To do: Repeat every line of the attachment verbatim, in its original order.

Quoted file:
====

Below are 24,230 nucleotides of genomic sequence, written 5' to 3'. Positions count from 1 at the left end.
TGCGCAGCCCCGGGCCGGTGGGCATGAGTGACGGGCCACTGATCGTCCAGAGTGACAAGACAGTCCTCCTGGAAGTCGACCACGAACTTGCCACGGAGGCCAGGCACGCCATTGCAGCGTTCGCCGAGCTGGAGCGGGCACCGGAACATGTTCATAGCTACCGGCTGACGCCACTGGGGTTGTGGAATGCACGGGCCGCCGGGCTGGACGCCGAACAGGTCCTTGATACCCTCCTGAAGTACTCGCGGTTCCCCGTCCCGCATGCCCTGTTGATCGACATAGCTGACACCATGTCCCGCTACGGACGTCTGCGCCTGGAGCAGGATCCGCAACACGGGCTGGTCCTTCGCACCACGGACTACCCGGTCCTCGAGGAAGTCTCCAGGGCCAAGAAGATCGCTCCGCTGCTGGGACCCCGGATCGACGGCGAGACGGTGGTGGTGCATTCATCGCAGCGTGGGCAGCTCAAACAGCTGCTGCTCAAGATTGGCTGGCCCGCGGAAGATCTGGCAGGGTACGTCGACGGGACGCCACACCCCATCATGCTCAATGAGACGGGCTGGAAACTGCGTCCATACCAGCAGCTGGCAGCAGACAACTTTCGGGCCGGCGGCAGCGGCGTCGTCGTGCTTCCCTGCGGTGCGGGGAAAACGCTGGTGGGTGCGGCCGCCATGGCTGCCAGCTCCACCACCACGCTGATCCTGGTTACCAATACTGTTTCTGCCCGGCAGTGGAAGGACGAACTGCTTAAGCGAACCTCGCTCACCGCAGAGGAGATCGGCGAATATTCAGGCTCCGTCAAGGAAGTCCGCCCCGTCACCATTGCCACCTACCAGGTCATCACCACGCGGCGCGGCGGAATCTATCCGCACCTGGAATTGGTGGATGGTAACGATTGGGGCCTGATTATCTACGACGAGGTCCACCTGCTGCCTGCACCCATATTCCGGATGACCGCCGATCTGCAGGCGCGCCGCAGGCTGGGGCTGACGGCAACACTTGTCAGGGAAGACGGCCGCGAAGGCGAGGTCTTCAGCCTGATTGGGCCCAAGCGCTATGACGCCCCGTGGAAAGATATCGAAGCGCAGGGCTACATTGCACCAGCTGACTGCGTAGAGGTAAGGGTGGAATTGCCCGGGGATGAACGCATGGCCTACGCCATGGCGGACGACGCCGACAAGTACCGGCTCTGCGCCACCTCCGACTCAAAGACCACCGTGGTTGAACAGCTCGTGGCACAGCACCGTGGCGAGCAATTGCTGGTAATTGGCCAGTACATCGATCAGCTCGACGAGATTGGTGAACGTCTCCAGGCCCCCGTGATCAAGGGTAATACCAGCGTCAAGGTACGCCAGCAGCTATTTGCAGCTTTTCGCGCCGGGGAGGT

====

Below are 24,230 nucleotides of genomic sequence, written 5' to 3'. Positions count from 1 at the left end.
TGCGCAGCCCCGGGCCGGTGGGCATGAGTGACGGGCCACTGATCGTCCAGAGTGACAAGACAGTCCTCCTGGAAGTCGACCACGAACTTGCCACGGAGGCCAGGCACGCCATTGCAGCGTTCGCCGAGCTGGAGCGGGCACCGGAACATGTTCATAGCTACCGGCTGACGCCACTGGGGTTGTGGAATGCACGGGCCGCCGGGCTGGACGCCGAACAGGTCCTTGATACCCTCCTGAAGTACTCGCGGTTCCCCGTCCCGCATGCCCTGTTGATCGACATAGCTGACACCATGTCCCGCTACGGACGTCTGCGCCTGGAGCAGGATCCGCAACACGGGCTGGTCCTTCGCACCACGGACTACCCGGTCCTCGAGGAAGTCTCCAGGGCCAAGAAGATCGCTCCGCTGCTGGGACCCCGGATCGACGGCGAGACGGTGGTGGTGCATTCATCGCAGCGTGGGCAGCTCAAACAGCTGCTGCTCAAGATTGGCTGGCCCGCGGAAGATCTGGCAGGGTACGTCGACGGGACGCCACACCCCATCATGCTCAATGAGACGGGCTGGAAACTGCGTCCATACCAGCAGCTGGCAGCAGACAACTTTCGGGCCGGCGGCAGCGGCGTCGTCGTGCTTCCCTGCGGTGCGGGGAAAACGCTGGTGGGTGCGGCCGCCATGGCTGCCAGCTCCACCACCACGCTGATCCTGGTTACCAATACTGTTTCTGCCCGGCAGTGGAAGGACGAACTGCTTAAGCGAACCTCGCTCACCGCAGAGGAGATCGGCGAATATTCAGGCTCCGTCAAGGAAGTCCGCCCCGTCACCATTGCCACCTACCAGGTCATCACCACGCGGCGCGGCGGAATCTATCCGCACCTGGAATTGGTGGATGGTAACGATTGGGGCCTGATTATCTACGACGAGGTCCACCTGCTGCCTGCACCCATATTCCGGATGACCGCCGATCTGCAGGCGCGCCGCAGGCTGGGGCTGACGGCAACACTTGTCAGGGAAGACGGCCGCGAAGGCGAGGTCTTCAGCCTGATTGGGCCCAAGCGCTATGACGCCCCGTGGAAAGATATCGAAGCGCAGGGCTACATTGCACCAGCTGACTGCGTAGAGGTAAGGGTGGAATTGCCCGGGGATGAACGCATGGCCTACGCCATGGCGGACGACGCCGACAAGTACCGGCTCTGCGCCACCTCCGACTCAAAGACCACCGTGGTTGAACAGCTCGTGGCACAGCACCGTGGCGAGCAATTGCTGGTAATTGGCCAGTACATCGATCAGCTCGACGAGATTGGTGAACGTCTCCAGGCCCCCGTGATCAAGGGTAATACCAGCGTCAAGGTACGCCAGCAGCTATTTGCAGCTTTTCGCGCCGGGGAGGT